Because the Pentecost Bands were essentially traveling revivalists, their members had the opportunity to influence countless individuals, It wasn’t unusual for a young adult to attend a band meeting, become saved, and then feel called to become a band member. However, the religious enthusiasm the bands fueled wasn’t without controversy. In this blog post, I’ll share some accounts of controversies surrounding their ministry in St. Joseph and Lawrence, Michigan in 1886.
The Influence of the Bands
When young adults felt called to join the bands, it didn’t always go over well in their local communities, particularly when young women felt called to leave their families and join a band. Despite bands being composed of members of the same sex, it was still highly unusual for young women to leave home before marriage in the nineteenth century. Telling your family and community you were joining the Pentecost Bands to travel the Midwest preaching, essentially living in poverty, sometimes did not go over very well.
Controversies and Sensationalism
Numerous newspaper accounts from 1885 through around 1890 sensationalize the bands “recruitment” or “kidnapping” (depending on your local newspaper) of young adults. A July 24, 1886, St. Joseph Herald story claimed “bands break up families” under the name of religion, undermining society. The next year, in February 1887, the St. Joseph Herald- Palladium called the Pentecost Band members “insane freaks” who should be suppressed in the name of public decency and order. Clearly, their ministry wasn’t going over well with everyone in the community.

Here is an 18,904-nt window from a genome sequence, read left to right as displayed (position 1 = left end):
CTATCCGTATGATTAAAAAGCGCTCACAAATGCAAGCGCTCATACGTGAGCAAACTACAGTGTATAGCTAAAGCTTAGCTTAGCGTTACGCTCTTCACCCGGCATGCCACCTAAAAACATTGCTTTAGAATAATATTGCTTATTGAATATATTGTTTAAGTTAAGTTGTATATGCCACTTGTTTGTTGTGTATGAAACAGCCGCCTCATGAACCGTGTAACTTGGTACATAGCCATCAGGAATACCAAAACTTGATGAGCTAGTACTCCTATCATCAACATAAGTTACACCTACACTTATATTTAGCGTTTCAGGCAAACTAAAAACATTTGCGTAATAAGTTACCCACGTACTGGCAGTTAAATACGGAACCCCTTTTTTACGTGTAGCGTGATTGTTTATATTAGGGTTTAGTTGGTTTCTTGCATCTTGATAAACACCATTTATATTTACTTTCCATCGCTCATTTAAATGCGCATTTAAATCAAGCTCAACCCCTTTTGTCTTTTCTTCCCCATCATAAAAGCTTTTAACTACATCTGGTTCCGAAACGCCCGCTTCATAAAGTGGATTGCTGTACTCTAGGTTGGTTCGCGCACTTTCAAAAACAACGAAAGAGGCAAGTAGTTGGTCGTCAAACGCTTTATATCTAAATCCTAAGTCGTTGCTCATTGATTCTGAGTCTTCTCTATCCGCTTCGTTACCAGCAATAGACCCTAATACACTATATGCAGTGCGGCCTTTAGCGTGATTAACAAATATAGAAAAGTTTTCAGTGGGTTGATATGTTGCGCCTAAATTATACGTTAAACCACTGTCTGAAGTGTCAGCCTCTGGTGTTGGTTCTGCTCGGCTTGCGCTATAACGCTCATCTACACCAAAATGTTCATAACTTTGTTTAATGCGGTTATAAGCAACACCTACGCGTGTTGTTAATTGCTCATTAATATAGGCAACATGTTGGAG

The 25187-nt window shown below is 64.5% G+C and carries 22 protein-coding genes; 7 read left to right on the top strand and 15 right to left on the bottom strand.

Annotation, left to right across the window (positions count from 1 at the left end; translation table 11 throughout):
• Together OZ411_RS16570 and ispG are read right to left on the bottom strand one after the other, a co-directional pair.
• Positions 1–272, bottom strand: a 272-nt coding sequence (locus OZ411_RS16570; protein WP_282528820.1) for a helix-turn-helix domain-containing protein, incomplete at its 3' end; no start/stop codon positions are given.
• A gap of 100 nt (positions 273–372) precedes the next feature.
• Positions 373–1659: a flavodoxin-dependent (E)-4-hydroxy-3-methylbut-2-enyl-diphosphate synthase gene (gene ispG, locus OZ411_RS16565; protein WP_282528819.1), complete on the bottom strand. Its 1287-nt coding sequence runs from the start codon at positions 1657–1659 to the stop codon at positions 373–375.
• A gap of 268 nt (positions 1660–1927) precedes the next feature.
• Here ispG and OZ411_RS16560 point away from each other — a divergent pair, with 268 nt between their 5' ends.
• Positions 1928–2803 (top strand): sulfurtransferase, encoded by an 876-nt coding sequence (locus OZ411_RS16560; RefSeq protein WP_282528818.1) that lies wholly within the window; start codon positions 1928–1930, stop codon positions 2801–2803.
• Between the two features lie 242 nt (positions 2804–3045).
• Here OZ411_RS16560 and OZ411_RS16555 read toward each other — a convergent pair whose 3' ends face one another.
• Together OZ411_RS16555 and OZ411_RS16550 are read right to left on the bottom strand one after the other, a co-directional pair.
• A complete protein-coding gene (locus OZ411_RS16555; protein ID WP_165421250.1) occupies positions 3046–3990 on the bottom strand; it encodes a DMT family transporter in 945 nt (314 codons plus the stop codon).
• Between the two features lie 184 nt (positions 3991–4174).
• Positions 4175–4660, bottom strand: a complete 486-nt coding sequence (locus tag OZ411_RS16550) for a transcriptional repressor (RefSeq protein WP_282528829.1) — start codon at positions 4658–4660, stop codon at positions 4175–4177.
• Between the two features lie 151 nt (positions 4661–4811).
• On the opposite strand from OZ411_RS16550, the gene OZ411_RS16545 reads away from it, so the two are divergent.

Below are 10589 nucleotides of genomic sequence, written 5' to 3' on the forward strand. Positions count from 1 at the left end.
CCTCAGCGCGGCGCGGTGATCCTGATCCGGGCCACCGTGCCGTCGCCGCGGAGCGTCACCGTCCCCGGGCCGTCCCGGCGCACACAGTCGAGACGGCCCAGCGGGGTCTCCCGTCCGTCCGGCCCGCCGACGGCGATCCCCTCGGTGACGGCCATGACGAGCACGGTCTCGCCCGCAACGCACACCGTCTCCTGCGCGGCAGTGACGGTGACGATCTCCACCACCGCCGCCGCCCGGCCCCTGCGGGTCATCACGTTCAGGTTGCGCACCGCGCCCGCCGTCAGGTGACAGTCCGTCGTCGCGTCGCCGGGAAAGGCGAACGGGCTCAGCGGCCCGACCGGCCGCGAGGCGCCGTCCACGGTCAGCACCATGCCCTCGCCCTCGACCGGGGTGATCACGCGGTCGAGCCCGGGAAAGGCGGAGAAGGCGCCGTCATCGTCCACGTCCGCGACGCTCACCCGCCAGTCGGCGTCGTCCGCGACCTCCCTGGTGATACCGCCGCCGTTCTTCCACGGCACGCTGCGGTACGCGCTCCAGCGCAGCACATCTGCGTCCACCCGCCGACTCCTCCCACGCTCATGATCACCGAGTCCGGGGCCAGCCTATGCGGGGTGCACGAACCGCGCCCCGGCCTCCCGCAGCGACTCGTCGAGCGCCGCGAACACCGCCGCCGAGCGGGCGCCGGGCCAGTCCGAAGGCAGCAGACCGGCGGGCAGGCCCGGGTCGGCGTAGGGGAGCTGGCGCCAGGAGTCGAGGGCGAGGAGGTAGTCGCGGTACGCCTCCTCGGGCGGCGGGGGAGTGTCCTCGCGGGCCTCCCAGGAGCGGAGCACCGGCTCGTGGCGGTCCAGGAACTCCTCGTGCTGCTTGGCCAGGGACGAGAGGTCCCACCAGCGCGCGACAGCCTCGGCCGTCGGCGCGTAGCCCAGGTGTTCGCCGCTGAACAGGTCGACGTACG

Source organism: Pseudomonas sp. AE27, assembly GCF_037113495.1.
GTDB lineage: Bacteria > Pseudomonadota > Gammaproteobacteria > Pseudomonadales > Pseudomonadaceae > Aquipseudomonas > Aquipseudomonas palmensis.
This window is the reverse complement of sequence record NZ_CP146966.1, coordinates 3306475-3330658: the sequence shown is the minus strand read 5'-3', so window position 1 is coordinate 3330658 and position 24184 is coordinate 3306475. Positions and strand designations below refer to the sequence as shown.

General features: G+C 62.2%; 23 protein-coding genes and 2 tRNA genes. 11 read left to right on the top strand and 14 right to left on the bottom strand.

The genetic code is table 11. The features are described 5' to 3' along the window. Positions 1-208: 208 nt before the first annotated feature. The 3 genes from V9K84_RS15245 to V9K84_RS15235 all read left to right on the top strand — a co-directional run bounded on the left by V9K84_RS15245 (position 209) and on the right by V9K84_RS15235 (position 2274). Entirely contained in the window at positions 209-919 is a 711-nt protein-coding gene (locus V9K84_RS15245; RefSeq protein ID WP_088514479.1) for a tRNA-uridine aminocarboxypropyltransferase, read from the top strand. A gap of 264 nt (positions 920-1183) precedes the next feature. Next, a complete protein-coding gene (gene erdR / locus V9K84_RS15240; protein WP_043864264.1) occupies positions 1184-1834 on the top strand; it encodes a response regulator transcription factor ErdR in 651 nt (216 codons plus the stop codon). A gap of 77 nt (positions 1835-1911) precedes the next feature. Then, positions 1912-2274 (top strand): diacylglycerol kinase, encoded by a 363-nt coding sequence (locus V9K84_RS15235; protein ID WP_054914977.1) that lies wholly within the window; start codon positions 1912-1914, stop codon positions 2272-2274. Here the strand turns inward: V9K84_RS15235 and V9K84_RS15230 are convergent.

Yet, the official band reports (at least the ones I’ve found so far) often just allude to community tensions but don’t directly address the concerns in the same way the local papers did as was the case in St. Joseph and nearby Lawerence Michigan in 1886.
Official Reports vs. Local Perspectives
In January 1886, Band No. 6 (Chas. E. Edinger, Rubeun Schamehorn and at least one more young man) were sent to St. Joseph to hold meetings and Band No. 4 (all women, including Lizzie Ball whose report is later in this post) was sent to nearby Lawerence, Michigan (about 30 miles away).
In 1886 St. Joseph Michigan was home to a knitting factory that employed about 300.1 Band No. 6 was doing outreach to the factory workers and encouraging them to attend meetings. A March 31, 1886 Free Methodist report from Chas. Edinger did note early opposition No. 6 had encountered in St. Joseph, but blamed local prejudice against the Salvation Army as the main cause. By March 2nd, Edinger noted opposition had diminished and they’d had thirty-six conversions. “Every night, the poor and the rich, the great and the small are coming in on one common level, being made one in Christ in this common salvation.”
Yet, everything wasn’t going as well as Edinger’s report implied. Around the same time, regional papers published stories about knitting factory workers to go “insane” and develop “dementia” after attending a band meeting.